The Industries of the Future by Alec Ross (Simon & Schuster, Feb. 2016). A former innovation adviser in the U.S. State Department, Alec Ross looks at technologies most likely to have major economic, political, and social impacts, including robotics, genomics, cybersecurity, big data, and fintech--financial technologies such as blockchain. Signals: business; technology
The Road Taken: The History and Future of America's Infrastructure by Henry Petroski (Bloomsbury USA, Feb. 2016). An engineering professor whose popular writing has examined both ordinary objects (The Pencil) and extraordinary failures (To Engineer Is Human) here focuses on the potentially devastating consequences of neglecting the mundane (but vital) bridges, roads, pipes, and other structures that literally support our society and economy. Signals: environment, infrastructure
4 Steps to the Future: A Quick and Clean Guide to Creating Foresight by Richard A. K. Lum (Vision Foresight Strategy, March 2016). Professional futurist Richard Lum offers a handy primer for “attention-stressed and resource-deprived” leaders in need of guidance in guiding their organizations to better futures. The simple (but not easy) process covers analyzing the organization's present within the context of current trends, developing alternative scenarios, envisioning desired outcomes, and creating or revising goals. The book includes worksheets, exercises, and checklists. Signals: business, foresight, planning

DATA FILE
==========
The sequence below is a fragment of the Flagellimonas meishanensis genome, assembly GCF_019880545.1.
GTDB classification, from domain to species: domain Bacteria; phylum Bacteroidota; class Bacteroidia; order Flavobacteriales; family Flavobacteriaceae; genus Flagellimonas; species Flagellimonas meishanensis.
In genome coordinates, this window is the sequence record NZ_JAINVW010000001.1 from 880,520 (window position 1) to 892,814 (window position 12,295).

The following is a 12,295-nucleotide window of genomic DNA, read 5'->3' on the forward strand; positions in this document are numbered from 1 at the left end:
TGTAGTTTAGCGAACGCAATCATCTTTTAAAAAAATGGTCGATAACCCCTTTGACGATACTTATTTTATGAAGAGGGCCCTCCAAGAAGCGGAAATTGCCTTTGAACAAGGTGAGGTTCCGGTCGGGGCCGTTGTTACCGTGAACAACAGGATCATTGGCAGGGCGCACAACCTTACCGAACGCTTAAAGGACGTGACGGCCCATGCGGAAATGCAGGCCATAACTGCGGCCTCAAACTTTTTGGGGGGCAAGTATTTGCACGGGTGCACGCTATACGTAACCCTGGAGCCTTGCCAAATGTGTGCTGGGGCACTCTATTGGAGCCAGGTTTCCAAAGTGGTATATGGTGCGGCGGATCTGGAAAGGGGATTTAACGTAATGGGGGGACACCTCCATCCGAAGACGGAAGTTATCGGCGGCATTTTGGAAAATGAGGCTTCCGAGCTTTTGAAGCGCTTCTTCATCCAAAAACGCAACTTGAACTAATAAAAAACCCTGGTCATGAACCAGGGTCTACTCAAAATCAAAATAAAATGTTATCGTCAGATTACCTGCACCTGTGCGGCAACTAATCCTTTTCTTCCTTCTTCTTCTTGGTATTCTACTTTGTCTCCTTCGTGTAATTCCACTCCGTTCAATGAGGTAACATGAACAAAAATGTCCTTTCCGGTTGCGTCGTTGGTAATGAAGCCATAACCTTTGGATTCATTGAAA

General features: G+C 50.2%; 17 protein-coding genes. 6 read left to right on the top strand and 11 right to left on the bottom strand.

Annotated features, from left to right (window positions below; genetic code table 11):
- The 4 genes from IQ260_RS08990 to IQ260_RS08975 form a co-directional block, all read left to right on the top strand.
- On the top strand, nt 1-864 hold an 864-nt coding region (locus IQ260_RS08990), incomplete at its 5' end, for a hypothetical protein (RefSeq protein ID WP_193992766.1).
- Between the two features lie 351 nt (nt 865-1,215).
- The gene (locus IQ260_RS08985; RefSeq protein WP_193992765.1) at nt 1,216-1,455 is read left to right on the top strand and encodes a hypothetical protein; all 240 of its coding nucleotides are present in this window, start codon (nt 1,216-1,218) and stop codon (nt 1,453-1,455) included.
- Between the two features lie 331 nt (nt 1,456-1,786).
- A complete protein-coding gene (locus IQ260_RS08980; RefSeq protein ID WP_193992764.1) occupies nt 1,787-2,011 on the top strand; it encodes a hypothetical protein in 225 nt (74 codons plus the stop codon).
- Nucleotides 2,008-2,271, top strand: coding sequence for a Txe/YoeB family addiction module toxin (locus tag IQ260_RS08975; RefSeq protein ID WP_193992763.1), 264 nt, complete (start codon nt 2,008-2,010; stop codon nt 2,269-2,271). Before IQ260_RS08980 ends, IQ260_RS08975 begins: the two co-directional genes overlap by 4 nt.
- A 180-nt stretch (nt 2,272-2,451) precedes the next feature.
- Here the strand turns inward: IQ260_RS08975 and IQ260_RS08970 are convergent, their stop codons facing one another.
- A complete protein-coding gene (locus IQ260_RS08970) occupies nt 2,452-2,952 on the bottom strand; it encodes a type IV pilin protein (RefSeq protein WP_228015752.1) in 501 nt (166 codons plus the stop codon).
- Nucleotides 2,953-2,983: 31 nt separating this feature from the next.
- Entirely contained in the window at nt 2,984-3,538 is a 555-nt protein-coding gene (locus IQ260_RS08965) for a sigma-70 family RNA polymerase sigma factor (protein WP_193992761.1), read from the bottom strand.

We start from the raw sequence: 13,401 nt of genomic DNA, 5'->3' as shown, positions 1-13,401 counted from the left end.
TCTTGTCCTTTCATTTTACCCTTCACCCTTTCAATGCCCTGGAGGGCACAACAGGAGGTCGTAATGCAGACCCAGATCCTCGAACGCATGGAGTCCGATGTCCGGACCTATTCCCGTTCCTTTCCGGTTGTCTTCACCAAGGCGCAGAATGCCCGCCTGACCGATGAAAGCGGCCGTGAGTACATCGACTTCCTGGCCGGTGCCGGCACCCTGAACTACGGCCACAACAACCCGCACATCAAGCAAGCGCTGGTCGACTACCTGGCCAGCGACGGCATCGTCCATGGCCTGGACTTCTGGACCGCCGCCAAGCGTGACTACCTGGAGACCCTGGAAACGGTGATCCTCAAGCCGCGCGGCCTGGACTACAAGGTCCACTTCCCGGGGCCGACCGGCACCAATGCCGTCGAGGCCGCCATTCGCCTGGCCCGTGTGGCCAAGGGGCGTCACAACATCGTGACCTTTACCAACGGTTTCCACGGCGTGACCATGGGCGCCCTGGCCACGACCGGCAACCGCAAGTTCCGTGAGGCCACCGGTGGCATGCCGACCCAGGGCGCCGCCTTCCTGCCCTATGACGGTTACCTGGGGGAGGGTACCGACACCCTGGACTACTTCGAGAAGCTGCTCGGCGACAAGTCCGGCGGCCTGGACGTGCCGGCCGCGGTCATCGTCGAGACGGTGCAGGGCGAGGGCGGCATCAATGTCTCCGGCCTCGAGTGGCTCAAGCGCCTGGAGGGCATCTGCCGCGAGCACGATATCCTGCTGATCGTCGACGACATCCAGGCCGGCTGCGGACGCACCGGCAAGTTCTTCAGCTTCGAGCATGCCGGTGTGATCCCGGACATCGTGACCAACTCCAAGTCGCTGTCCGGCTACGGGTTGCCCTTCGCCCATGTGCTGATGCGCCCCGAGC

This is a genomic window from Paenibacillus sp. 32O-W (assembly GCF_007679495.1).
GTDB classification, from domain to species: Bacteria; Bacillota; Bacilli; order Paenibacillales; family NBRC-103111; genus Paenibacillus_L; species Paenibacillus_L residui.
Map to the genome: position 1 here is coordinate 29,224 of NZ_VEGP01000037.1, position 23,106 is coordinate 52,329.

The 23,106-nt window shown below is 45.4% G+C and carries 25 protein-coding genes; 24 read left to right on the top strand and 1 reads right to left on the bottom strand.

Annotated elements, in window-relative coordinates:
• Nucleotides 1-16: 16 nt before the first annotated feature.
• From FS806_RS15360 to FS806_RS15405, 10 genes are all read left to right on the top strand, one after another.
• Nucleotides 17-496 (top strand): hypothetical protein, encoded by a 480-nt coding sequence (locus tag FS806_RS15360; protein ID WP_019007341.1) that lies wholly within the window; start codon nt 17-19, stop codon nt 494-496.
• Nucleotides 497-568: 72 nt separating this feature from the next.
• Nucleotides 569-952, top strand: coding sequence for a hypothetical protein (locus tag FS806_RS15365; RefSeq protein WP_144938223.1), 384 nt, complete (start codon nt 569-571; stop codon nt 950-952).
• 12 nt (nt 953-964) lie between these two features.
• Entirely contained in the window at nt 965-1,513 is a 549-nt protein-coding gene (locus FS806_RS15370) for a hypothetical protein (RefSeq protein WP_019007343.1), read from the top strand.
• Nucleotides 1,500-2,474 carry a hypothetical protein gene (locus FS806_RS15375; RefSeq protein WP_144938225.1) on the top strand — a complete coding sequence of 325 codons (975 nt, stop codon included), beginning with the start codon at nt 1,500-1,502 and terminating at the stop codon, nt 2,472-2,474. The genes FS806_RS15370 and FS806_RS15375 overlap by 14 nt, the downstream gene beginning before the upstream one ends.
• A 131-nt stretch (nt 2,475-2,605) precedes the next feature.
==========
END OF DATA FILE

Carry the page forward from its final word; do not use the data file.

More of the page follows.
Gray Is the New Green: Rock Your Revenues in the Longevity Economy by Karen Sands (Broad Minded Publishing, March 2016). This slim, self-published volume by “gerofuturist” Karen Sands is a passionately pleaded case for businesses (and particularly marketers) to recognize the economic power and skills still in the hands of baby-boom women. Signals: aging, business, marketing